Courtesy of the New Haven Pride Center

New Haven’s Transgender Awareness Week kicked off on Sunday afternoon with both in-person and virtual programming.

On Sunday, community members participated in a hike to East Rock and more than a dozen people later joined a virtual “celebration of art” hosted on Twitch. The events launched a week of programming building up to the Transgender Day of Remembrance this Friday. First celebrated in 1999, the Transgender Day of Remembrance is a nationally commemorated day that looks to spread awareness about deaths within the transgender community due to violence and discrimination. New Haven Pride Center organized all of the week’s events, including talks by trans artists, sessions about being trans in the workplace and a set of virtual panels on mental health and identity, among others.

“My hope is to create a space for trans folk to feel appreciated, voices elevated and feel the recognition that they deserve as a vital part of the larger community,” said Patrick Dunn, executive director of New Haven Pride Center.

The first trans individuals honored this week included those at the “Celebrating Trans Artists” virtual performance last Sunday. Dolores Dégagé Hopkins, who sits on the center’s board of directors, hosted the show and featured eight artists who shared their original scores, poems and stage performances.

Visual artist Tia Lynn “Bublicious” Waters was one of the first artists to perform. During her performance, Waters danced and sang to “No Matter What They Say,” a song by Lil’ Kim. According to Hopkins, Waters is a Black transgender woman who aims to bring visibility to trans members of color through her performance and activism. Waters helped found the New Haven drag scene and has been a constant presence in the city’s LGBTQ venues.

“I believe while you are here on this earth you need to make some voice,” Waters said during the performance.

Another performer at the event, Karleigh Webb, shared her prose poetry and singing. Webb, a freelance broadcast journalist, activist and athlete, told those at the event that “art needs to be truth-telling.” In the spoken word poem that she performed, Webb shared her personal reasons for transitioning, stressed the importance of pronouns to members of the trans community and urged broader recognition of the community.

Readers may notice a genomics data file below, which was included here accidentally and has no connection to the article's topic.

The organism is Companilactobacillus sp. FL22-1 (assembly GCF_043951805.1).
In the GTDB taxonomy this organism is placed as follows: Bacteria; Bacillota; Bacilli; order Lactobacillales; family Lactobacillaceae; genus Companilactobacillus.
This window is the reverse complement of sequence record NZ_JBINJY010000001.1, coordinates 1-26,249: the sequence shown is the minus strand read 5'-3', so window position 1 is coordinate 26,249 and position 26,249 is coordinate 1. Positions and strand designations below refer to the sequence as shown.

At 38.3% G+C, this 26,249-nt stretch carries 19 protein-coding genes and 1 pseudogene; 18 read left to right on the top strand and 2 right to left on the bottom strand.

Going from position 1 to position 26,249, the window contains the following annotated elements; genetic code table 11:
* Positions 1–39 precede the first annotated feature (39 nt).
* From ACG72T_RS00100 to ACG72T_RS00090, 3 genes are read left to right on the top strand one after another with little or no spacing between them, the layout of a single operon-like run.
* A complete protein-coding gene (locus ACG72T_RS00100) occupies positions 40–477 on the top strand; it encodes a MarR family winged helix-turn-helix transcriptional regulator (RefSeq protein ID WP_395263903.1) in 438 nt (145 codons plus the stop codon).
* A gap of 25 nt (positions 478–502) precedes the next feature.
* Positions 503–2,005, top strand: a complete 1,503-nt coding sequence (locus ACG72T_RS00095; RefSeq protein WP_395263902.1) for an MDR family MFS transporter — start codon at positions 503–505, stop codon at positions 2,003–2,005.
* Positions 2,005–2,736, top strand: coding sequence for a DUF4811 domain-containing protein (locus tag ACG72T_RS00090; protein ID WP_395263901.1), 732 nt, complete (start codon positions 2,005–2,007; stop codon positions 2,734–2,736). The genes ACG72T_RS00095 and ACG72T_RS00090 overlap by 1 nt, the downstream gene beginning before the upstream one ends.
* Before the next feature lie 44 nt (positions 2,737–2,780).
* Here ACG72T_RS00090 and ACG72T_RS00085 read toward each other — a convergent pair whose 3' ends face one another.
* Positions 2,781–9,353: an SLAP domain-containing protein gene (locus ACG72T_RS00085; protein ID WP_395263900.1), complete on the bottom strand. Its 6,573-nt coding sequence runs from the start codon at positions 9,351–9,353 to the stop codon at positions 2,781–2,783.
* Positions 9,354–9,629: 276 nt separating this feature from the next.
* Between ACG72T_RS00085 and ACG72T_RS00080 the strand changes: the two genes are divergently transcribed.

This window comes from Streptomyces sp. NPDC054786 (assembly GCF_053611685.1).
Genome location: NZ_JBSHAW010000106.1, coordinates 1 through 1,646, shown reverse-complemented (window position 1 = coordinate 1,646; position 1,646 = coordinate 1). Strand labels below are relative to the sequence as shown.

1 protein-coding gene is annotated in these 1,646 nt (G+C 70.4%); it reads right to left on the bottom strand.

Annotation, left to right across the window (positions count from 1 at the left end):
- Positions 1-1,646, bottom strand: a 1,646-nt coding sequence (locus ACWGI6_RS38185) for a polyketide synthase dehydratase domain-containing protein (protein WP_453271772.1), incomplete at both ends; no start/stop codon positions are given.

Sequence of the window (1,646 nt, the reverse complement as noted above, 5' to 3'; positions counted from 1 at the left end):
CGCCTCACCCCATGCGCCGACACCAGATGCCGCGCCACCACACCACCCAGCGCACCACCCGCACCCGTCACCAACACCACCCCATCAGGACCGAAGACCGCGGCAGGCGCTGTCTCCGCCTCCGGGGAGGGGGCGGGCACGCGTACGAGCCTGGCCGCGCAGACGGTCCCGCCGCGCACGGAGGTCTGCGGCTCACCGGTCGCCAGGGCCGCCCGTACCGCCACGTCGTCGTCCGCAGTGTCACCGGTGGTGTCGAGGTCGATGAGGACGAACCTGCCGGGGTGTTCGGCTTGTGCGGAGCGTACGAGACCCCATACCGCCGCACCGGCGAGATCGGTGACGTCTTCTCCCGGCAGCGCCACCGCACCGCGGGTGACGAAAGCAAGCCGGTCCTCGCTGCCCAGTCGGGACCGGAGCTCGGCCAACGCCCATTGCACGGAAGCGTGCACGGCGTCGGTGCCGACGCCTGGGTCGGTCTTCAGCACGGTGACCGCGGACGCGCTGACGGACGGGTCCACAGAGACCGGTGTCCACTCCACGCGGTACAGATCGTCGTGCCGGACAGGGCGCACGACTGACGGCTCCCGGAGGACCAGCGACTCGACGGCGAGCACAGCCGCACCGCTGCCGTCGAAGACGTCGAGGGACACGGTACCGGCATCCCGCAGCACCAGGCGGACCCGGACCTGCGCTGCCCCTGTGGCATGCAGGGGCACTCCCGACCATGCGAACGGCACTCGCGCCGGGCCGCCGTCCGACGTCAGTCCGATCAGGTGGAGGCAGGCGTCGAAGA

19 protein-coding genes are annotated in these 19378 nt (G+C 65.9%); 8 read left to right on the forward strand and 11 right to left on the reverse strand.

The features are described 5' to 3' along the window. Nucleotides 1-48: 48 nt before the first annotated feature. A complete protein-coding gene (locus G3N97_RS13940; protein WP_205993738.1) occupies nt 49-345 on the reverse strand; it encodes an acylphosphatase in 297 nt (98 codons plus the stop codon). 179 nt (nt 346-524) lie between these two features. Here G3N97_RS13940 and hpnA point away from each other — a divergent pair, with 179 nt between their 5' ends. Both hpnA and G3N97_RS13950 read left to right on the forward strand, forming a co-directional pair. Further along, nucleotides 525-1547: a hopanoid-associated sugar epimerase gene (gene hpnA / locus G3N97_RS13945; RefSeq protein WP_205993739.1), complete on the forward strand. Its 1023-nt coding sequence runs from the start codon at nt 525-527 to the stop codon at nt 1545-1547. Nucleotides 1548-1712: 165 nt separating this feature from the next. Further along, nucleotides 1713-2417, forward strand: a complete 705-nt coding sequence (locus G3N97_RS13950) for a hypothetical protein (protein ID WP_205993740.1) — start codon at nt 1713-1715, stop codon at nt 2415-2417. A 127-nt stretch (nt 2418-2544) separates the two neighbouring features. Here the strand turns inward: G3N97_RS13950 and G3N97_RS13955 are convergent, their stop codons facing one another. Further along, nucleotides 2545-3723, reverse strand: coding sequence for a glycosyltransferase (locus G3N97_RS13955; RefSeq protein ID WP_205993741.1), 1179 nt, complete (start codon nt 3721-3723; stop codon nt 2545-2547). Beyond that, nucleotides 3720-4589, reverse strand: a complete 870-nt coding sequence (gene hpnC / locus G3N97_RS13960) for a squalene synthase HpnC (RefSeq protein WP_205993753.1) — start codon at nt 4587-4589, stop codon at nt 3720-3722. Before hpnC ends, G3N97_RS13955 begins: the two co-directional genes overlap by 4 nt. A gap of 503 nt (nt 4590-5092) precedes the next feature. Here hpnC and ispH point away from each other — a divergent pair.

Webb dedicated her performance to Monica Roberts, an African American blogger, writer and trans rights advocate who lost her life this October because of a medical emergency.

“We love ourselves. That’s why we remember, but we continue to resist especially this time. She’s not forgotten. Her charge is now our charge,” Webb said.

On Friday, event participants plan to gather to commemorate the lives of those like Roberts with a vigil for the Transgender Day of Remembrance. The event, which will take place on the New Haven Green, is a commemoration of trans individuals who have died due to violence or discrimination.

While the end of the week will be a “sad, heavy, mournful” day, according to Dunn, he hopes that many of the week’s events can celebrate the lives transgender individuals are living.

“A queer person, especially a trans person, is resilient, just existing is resilient and resistant to discrimination. So, I think when we talk about ‘How do we honor the community?’ [it] is also about celebrating them and all the things they do to make our community better,” Dunn said.

Dunn added that this year’s Trans Awareness Week attempted to increase the visibility of Black trans individuals. This focus, he told the News, is a result of the center’s conversations on equity, which have been ongoing since the onset of last summer’s Black Lives Matter protests. Dunn said that the center looked to “create space” for Black trans people to come together, communicate their needs with the broader community and find more support. Half of the artists at Sunday’s “Celebrating Trans Artists” event identified as Black.

“Trans Black folk don’t feel invited to the table, don’t feel a part of mainstream queer community, and are also one of the most vulnerable members of the community,” Dunn said.

This year, the “Black & Trans Intersectionality” panel is set to stream live on Facebook and YouTube on Tuesday at 3 p.m. Event panelists plan to discuss existing at the intersection of both communities and the unique challenges they face.

New Haven Pride Center was founded in 1993.

Gamze Kazakoglu | gamze.kazakoglu@yale.edu